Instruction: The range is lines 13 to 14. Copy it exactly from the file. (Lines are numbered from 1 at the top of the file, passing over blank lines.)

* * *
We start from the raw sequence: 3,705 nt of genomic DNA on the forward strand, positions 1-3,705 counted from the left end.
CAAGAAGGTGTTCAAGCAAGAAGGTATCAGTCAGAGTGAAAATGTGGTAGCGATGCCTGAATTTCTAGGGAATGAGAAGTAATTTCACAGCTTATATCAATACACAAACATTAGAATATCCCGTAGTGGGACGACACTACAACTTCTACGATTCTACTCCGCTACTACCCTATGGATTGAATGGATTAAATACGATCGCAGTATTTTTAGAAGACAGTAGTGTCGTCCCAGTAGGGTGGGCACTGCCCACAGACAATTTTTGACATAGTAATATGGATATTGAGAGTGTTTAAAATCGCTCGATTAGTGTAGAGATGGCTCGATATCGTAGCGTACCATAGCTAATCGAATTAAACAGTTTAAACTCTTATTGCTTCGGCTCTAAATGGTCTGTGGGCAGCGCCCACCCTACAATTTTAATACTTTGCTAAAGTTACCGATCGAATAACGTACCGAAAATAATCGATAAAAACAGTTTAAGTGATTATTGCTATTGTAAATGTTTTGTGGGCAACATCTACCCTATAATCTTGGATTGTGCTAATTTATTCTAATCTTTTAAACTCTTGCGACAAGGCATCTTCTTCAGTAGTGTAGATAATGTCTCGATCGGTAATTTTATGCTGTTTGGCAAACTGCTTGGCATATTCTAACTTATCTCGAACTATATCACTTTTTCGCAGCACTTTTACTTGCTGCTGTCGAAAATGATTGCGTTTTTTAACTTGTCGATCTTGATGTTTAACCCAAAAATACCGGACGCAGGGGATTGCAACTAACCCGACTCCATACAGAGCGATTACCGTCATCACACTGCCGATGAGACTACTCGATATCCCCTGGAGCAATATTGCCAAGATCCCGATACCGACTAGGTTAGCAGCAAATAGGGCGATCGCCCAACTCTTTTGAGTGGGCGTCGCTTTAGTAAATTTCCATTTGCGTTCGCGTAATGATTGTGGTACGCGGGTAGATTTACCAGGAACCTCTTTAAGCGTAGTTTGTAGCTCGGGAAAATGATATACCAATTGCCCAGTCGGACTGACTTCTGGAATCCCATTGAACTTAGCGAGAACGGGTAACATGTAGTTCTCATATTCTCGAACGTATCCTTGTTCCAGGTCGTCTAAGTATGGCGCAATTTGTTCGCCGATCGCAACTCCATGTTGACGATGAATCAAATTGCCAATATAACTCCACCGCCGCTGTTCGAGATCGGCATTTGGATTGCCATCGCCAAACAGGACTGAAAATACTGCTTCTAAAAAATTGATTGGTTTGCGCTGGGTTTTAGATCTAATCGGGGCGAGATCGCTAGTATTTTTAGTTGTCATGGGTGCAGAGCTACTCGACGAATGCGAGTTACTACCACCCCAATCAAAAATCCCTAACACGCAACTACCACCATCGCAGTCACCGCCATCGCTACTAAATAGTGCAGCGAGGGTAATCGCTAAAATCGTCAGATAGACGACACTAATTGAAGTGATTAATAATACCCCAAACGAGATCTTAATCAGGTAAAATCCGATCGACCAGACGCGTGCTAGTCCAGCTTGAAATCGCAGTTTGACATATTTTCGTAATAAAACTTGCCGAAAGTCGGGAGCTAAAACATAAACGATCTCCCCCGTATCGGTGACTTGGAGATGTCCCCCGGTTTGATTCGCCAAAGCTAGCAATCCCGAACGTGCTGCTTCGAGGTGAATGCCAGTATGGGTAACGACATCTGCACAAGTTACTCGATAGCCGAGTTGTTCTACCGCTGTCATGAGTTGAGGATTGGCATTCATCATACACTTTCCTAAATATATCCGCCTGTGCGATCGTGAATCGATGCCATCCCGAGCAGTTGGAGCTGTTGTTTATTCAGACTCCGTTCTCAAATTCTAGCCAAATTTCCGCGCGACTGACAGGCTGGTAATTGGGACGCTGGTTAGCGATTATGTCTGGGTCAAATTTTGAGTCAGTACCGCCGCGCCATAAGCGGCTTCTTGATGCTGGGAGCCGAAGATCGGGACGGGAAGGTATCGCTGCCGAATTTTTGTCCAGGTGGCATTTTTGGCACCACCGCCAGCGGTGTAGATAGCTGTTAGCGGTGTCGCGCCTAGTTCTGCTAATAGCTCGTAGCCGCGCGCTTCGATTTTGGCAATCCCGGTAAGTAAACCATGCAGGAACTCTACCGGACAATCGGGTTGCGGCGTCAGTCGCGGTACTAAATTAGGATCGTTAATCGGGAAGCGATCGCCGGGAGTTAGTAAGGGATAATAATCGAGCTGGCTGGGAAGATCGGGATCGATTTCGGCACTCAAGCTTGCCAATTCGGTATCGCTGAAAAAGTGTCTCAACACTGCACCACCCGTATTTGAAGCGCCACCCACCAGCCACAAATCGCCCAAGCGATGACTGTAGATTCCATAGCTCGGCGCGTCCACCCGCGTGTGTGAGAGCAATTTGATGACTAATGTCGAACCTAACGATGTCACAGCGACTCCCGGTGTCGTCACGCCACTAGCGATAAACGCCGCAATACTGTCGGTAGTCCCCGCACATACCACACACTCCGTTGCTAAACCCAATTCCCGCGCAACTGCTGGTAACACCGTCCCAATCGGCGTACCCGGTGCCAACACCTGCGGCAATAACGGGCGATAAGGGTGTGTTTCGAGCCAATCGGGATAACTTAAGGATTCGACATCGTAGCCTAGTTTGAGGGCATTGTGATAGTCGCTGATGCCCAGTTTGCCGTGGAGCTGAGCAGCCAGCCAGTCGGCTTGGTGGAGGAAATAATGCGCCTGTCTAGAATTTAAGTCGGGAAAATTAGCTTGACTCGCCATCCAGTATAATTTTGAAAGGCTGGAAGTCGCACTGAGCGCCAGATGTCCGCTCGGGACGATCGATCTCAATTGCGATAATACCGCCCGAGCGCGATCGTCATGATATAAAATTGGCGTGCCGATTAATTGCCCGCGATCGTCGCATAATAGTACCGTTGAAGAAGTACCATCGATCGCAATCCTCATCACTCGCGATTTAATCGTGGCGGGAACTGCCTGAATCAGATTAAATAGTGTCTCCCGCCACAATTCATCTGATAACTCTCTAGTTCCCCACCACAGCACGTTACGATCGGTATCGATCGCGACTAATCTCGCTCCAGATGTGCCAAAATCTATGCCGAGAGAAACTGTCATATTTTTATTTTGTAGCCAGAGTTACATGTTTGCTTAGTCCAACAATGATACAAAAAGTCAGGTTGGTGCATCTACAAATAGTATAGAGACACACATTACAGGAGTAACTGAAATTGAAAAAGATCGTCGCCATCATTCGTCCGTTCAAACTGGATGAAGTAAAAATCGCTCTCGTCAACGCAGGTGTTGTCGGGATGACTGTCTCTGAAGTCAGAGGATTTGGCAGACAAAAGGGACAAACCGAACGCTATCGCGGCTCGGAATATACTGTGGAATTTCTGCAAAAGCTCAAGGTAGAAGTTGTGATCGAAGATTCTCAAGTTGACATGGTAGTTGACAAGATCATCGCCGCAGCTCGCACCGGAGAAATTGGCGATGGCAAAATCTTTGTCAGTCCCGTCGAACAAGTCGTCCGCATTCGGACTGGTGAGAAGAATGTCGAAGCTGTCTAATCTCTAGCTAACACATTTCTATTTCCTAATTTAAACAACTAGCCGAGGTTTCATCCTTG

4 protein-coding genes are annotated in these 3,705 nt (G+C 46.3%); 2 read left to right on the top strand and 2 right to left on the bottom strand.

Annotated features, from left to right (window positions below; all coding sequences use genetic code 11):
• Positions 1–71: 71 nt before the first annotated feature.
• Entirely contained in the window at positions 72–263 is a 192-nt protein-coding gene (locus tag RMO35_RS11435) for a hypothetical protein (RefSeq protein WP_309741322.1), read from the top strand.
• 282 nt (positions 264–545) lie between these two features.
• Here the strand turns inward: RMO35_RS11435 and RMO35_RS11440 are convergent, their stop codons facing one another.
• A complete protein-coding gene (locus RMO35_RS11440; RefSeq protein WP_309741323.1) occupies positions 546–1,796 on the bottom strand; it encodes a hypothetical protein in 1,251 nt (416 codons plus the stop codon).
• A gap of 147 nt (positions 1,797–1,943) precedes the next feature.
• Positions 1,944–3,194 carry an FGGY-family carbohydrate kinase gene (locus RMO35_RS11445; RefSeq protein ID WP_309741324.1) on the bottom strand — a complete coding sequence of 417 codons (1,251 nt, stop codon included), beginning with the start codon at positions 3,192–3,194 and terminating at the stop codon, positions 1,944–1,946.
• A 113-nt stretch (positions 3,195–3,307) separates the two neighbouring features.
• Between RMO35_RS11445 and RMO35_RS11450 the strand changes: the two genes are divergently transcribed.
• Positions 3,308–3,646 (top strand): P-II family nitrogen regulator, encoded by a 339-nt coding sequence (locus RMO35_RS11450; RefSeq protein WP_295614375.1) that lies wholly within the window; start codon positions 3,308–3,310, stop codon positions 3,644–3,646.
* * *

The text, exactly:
• Between RMO35_RS11445 and RMO35_RS11450 the strand changes: the two genes are divergently transcribed.
• Positions 3,308–3,646 (top strand): P-II family nitrogen regulator, encoded by a 339-nt coding sequence (locus RMO35_RS11450; RefSeq protein WP_295614375.1) that lies wholly within the window; start codon positions 3,308–3,310, stop codon positions 3,644–3,646.